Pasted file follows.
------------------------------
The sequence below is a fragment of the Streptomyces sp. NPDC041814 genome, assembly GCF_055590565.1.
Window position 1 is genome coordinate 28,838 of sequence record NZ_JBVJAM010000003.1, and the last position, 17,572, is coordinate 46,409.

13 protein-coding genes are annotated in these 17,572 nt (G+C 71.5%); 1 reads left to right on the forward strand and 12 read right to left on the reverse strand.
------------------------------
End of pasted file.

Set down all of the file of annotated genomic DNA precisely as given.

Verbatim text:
The sequence below is a fragment of the Streptomyces sp. NPDC041814 genome, assembly GCF_055590565.1.
Window position 1 is genome coordinate 28,838 of sequence record NZ_JBVJAM010000003.1, and the last position, 17,572, is coordinate 46,409.

13 protein-coding genes are annotated in these 17,572 nt (G+C 71.5%); 1 reads left to right on the forward strand and 12 read right to left on the reverse strand.